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Section 1.6 Order of Magnitude

One of the most important skills in physics is the ability to understand it qualitatively. Order of magnitude estimates also help one discover major aspects of a formula with much less effort than would be required for a detailed calculation.

Often, it is possible to estimate the value of an unknown quantity within a factor of 10 of the exact answer. A factor of 10 is also called one order of magnitude. A factor of 100 corresponds to two orders of magnitude and so forth. Enrico Fermi of the University of Chicago was famous for making rough estimates in the so-called “back of the envelop” calculations, and therefore these types of estimations are also called Fermi Problems.

To make some progress in estimating, you need to have some definite ideas about how variables may be related. The following strategies can help you in practising the “art of guessing”.

  1. When dealing with an area or a volume of a complex object, introduce a simple model of the object such as a sphere or a cube.
  2. Guess the linear dimension, such as the radius of the sphere first, and then use your guess to obtain the volume or area.
  3. There is no need to go beyond one significant figure.
  4. Finally, check to see if your answer is reasonable. If you get some wacky answer, check to see if your units are right.

Estimate the number of marbles in a jar that is \(10\text{ cm}\) in diameter and \(20\text{ cm}\) tall as shown.

Figure 1.6.2.


Well packed spheres occupy \(74\%\) of the space.


Not provided.


Counting the marbles in Figure 1.6.2 across we find that there are approximately 10 marbles in the diameter of the jar. Now, since the jar is 10 cm in diameter, we approximate the diameter of one marble to be \(1\text{ cm}\text{.}\)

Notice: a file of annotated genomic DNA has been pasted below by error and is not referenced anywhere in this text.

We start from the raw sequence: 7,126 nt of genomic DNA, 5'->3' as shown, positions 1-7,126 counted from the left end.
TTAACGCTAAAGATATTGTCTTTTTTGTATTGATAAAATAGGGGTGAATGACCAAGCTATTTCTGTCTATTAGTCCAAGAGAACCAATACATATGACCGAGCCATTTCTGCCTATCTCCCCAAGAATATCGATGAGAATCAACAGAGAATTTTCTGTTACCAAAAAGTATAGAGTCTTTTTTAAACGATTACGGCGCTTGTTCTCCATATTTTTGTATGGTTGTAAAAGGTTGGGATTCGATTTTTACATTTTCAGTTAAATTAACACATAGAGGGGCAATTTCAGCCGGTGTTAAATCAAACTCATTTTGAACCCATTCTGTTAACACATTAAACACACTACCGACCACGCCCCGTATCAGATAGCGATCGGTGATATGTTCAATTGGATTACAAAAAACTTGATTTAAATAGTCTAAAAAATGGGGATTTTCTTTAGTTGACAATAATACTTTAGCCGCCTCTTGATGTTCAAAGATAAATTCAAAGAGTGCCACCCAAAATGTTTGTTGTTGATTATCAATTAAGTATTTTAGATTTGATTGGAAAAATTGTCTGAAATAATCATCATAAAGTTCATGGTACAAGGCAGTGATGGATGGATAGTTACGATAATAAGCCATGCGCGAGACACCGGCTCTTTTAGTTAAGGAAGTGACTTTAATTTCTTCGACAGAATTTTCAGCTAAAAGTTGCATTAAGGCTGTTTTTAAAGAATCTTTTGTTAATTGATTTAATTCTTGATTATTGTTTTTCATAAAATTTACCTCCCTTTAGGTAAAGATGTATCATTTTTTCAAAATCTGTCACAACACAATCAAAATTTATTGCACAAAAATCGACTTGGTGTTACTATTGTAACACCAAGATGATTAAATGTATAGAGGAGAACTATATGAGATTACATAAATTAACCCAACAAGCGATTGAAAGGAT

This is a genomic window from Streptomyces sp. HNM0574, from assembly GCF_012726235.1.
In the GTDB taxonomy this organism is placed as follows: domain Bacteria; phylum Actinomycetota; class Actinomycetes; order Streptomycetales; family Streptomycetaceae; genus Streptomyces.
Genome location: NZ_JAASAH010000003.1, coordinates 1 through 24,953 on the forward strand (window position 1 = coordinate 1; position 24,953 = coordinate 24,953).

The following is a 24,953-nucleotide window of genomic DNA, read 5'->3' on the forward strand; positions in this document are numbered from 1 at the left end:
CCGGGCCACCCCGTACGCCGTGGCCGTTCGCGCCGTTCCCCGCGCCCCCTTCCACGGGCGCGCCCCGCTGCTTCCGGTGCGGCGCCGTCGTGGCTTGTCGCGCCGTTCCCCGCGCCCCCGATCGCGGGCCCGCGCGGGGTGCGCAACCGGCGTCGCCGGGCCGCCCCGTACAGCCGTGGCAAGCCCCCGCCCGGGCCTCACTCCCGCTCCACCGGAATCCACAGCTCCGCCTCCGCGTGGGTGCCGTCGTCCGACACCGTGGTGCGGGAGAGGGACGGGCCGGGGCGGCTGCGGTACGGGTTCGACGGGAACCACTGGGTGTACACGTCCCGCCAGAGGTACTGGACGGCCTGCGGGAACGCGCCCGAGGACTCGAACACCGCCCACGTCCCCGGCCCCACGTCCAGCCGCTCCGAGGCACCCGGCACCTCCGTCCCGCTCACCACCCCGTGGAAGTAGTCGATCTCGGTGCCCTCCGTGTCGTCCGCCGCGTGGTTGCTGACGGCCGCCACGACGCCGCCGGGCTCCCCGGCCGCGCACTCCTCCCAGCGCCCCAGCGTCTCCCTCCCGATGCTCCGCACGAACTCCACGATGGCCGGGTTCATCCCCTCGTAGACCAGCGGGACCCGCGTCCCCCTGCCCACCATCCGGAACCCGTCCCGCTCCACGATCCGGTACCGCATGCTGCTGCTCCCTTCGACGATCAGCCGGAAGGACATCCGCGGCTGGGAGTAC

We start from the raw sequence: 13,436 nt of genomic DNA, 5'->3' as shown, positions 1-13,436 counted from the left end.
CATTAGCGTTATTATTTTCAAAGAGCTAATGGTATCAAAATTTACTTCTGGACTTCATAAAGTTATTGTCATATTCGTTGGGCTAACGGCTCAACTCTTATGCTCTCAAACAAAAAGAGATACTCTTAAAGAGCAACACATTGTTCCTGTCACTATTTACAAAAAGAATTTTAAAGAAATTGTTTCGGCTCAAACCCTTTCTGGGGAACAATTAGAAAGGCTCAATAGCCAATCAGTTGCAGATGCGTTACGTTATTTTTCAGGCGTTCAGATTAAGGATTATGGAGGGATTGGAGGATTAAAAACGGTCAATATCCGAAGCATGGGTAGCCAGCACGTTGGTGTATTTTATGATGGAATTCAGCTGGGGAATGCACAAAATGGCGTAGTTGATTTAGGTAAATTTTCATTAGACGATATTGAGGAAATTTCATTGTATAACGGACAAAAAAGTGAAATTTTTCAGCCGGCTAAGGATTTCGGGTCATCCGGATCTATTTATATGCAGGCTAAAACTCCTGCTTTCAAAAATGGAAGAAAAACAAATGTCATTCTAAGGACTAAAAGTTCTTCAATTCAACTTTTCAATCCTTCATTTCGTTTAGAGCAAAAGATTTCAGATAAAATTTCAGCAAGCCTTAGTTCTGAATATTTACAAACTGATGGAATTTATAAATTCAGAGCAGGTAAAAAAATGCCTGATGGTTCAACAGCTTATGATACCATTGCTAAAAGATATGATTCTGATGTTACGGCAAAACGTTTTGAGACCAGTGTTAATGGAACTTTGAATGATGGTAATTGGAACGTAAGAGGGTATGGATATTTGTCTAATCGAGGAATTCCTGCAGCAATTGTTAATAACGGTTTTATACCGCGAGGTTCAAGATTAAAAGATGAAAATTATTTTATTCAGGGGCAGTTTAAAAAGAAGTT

Gauss proved that when spheres are packed as well as it can be, they occupy \(74\%\) of the space [You need this information from geometry to make a better guess. But if you didn't know this, you could still make a reasonable guess about the percentage of space occupied by the marbles, and that would be OK.]

Now we know how to estimate the number of marbles in the jar: divide \(74\%\) of the volume of the jar by the volume of one marble. The actual number of marbles is probably less than this number since you would not get the optimal packing assumed here. I leave the final number for you to work out.

Estimate the area of cowhide on the body of one thousand cows.

Figure 1.6.4.


Surface area of sphere = \(4\pi r^2\text{.}\)


\(10^4\ \text{m}^2\text{.}\)


The area of the surface of a cow is very difficult to figure out exactly. But it is possible to approximate a cow by a sphere of diameter about 1 meter for the purposes of surface area as indicated in Figure 1.6.4. We could also assume a cow as a cube of 1-meter side with more or less the same result. Multiplying the surface area of one cow by 1000 we get an estimate of the area of the cowhide of 1000 cows.

\begin{equation*} A = \frac{4\pi\left( 1\ \text{m}\right)^2}{\textrm{cow}}\times 1000\ \textrm{cows}\ \longrightarrow\ 10^4\ \text{m}^2. \end{equation*}

Estimate the amount of gasoline used in cars each year in the United States of America.